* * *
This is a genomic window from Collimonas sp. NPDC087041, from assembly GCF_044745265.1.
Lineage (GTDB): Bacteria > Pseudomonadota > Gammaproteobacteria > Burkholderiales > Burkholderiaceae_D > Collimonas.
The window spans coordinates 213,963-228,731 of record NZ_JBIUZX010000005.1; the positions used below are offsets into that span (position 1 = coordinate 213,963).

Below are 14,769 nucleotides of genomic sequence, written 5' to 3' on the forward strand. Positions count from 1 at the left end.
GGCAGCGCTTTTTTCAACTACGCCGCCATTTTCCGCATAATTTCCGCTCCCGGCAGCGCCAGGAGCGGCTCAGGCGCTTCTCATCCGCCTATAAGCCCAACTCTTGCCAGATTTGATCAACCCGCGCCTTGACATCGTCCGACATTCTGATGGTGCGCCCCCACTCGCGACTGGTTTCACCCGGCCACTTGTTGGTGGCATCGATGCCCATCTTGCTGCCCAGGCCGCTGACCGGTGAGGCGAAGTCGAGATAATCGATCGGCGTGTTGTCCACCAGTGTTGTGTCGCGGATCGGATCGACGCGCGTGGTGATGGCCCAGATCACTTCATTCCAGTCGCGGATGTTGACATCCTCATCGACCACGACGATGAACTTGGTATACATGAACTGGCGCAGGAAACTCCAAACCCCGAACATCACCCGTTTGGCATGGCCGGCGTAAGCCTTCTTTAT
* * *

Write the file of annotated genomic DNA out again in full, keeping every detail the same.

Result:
This is a genomic window from Collimonas sp. NPDC087041, from assembly GCF_044745265.1.
Lineage (GTDB): Bacteria > Pseudomonadota > Gammaproteobacteria > Burkholderiales > Burkholderiaceae_D > Collimonas.
The window spans coordinates 213,963-228,731 of record NZ_JBIUZX010000005.1; the positions used below are offsets into that span (position 1 = coordinate 213,963).

Below are 14,769 nucleotides of genomic sequence, written 5' to 3' on the forward strand. Positions count from 1 at the left end.
GGCAGCGCTTTTTTCAACTACGCCGCCATTTTCCGCATAATTTCCGCTCCCGGCAGCGCCAGGAGCGGCTCAGGCGCTTCTCATCCGCCTATAAGCCCAACTCTTGCCAGATTTGATCAACCCGCGCCTTGACATCGTCCGACATTCTGATGGTGCGCCCCCACTCGCGACTGGTTTCACCCGGCCACTTGTTGGTGGCATCGATGCCCATCTTGCTGCCCAGGCCGCTGACCGGTGAGGCGAAGTCGAGATAATCGATCGGCGTGTTGTCCACCAGTGTTGTGTCGCGGATCGGATCGACGCGCGTGGTGATGGCCCAGATCACTTCATTCCAGTCGCGGATGTTGACATCCTCATCGACCACGACGATGAACTTGGTATACATGAACTGGCGCAGGAAACTCCAAACCCCGAACATCACCCGTTTGGCATGGCCGGCGTAAGCCTTCTTTAT